Monday, July 21, 2014

The myth of redistribution

Taking from the rich to give to the poor. The idea once overly romanticized by Robin Hood is now more often demonized with cries of "class warfare". The link between government taxes on the wealthy and spending for the needy is taken for granted by all across the political spectrum. And it's a myth!

It does appear that many on the left would dearly like to tax the rich more since they view their wealth accumulation as a problem that hurts the lower and middle class (and there's some truth in the wealth inequality gap problem, as we've discussed). Many see increased taxes as a legitimate redistribution of often ill-gotten wealth from the greedy to the needy. While their angst may be mostly directed at the uber-rich and "banksters", the tax proposals coming from the left usually sweep up the many small businesses and even upper middle class workers. This becomes an easy target for the opposition.

The right quickly responds with examples of the millions of small business "job creators" who would be punished by these measures and how jobs will be lost and investment/expansion reduced (and there's truth to this also). The idea of taking "what is rightfully mine" to give to someone else "who may not have worked as hard" (as is often the view) is greatly resisted. The very idea of it is often portrayed as unethical and a "moral hazard" that prevents people from working hard to get their own American dream.

During the Obama-Romney campaign, President Obama made a very awkward attempt to make the point that even businesses benefit from government funded resources such as education and infrastructure ("If you have a didn't build that"). The reaction was swift and effective and the intended message drowned out. The idea of the so-called "self-made" man/woman/business is alive and well in America.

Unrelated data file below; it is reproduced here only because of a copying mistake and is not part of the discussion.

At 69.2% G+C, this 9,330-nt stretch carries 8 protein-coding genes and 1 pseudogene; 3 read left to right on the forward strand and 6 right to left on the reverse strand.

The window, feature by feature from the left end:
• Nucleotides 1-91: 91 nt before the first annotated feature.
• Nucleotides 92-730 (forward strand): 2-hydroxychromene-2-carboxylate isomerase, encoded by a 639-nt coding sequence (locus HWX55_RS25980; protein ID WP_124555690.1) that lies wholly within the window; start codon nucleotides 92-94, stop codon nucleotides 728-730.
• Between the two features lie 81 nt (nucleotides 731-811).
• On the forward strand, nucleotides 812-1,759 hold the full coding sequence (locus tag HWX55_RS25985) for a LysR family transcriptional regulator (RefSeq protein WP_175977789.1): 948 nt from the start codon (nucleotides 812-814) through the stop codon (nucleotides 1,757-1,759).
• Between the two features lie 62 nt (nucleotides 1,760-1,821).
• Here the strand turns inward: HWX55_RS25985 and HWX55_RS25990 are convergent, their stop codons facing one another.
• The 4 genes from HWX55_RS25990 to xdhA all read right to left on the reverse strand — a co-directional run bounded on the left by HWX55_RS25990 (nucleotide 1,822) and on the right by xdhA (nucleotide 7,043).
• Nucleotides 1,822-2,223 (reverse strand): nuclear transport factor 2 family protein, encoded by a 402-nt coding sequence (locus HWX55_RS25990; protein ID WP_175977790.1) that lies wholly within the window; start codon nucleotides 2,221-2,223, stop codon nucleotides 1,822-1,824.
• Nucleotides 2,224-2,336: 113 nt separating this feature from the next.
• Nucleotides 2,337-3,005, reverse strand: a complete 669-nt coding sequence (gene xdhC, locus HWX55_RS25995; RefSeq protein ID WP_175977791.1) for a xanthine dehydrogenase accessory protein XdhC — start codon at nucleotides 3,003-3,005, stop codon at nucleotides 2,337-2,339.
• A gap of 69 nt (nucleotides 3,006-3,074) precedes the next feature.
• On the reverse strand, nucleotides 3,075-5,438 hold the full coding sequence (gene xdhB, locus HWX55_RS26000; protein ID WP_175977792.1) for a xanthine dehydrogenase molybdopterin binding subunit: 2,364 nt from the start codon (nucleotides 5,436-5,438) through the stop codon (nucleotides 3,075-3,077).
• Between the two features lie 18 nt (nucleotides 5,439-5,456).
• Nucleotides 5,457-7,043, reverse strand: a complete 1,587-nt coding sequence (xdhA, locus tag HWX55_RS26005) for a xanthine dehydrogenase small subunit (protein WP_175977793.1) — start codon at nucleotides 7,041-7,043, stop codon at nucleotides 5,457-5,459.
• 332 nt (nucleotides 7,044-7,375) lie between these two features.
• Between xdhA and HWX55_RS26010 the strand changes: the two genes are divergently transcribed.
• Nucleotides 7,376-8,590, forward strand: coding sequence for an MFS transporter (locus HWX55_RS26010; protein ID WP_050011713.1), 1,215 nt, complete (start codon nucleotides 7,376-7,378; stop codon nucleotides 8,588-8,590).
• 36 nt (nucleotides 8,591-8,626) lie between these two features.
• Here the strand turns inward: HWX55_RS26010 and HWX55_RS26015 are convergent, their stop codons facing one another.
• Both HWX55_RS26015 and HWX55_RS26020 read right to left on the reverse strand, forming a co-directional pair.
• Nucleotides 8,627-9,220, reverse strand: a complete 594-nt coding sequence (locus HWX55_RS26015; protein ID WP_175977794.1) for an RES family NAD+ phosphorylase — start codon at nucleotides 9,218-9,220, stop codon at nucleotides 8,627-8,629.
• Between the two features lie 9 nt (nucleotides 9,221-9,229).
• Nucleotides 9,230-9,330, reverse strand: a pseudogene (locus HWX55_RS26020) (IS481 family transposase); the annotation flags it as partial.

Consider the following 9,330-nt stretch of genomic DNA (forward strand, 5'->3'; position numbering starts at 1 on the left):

During that same campaign the President described income inequality as the defining issue of our generation. Tackling this problem would be a key part of his second term agenda. It fizzled immediately after the election. 

The left simply can't or won't touch the class warfare issue and yet we do have a real crisis developing related to declining real incomes, wealth inequality, and persistent unemployment. The right won't raise taxes and won't support any increase in non-military government spending without an offsetting "pay for" cut elsewhere. The left insists on tax increases for "the rich" to pay for government deficit spending. We're stuck.

What choice is left?

Once again, it is economic myths that guide our policy-makers and the voting public. The good news is that there's another and better alternative for currency-issuing nations. 

Taxes NEVER pay for government spending. Really, they don't. The link is a fiction. It is a self-imposed constraint to say X tax is needed to pay for Y spending. We have unnecessarily limited our options by insisting that the only way to provide income to the poor it to take it from the rich. Robin Hood can retire (or go fight other battles) - this isn't one of them. In fact, as described above, it is political stalemate to link the two. DON'T DO IT! It is not necessary to pick a fight with the powerful in order to address unemployment and poverty. And in the same manner, there is no fiscal reason to cut welfare programs or privatize social security in order to make a case for tax cuts. 

How does this work? All government spending is simply crediting bank accounts. Any spending we authorize is done simply by increasing account balances on computers. The government doesn't need our tax money and actually can't "use" it to spend. Taxes remove excess money already spent by the government, and the amount and type of taxes imposed is an entirely separate government operation. And remember that inflation is never an issue when we're so far below full employment and economic output. Yes, this means more deficits and "debt" - which when properly understood is to our benefit.

So if the left wants to make a case for increasing employment and incomes at the bottom, just make the case for it. Affordability is NOT the issue. No tax increases are needed. In fact, tax cuts (e.g. for the lower/middle class) could be part of the solution. For those on the right, there are way to fund beneficial growth programs without raising taxes and without government agencies taking over. Get creative. Fund more R&D. Support entrepreneurship programs. Educate and train unemployed persons in needed skills... 

Understand how we can use our own monetary system, educate yourself and your friends, and start asking your congresspersons to support solutions that build up people and the economy.

One place to start is to implement a job guarantee - a living wage job for anyone who is willing and able to work but is not currently employed in the private sector. 

Redistribution doesn't work politically, and it isn't how taxes and spending work either. Decisions on what, how, and how much to tax are entirely different than decisions on spending. We invented money exactly for this reason - let's use it wisely.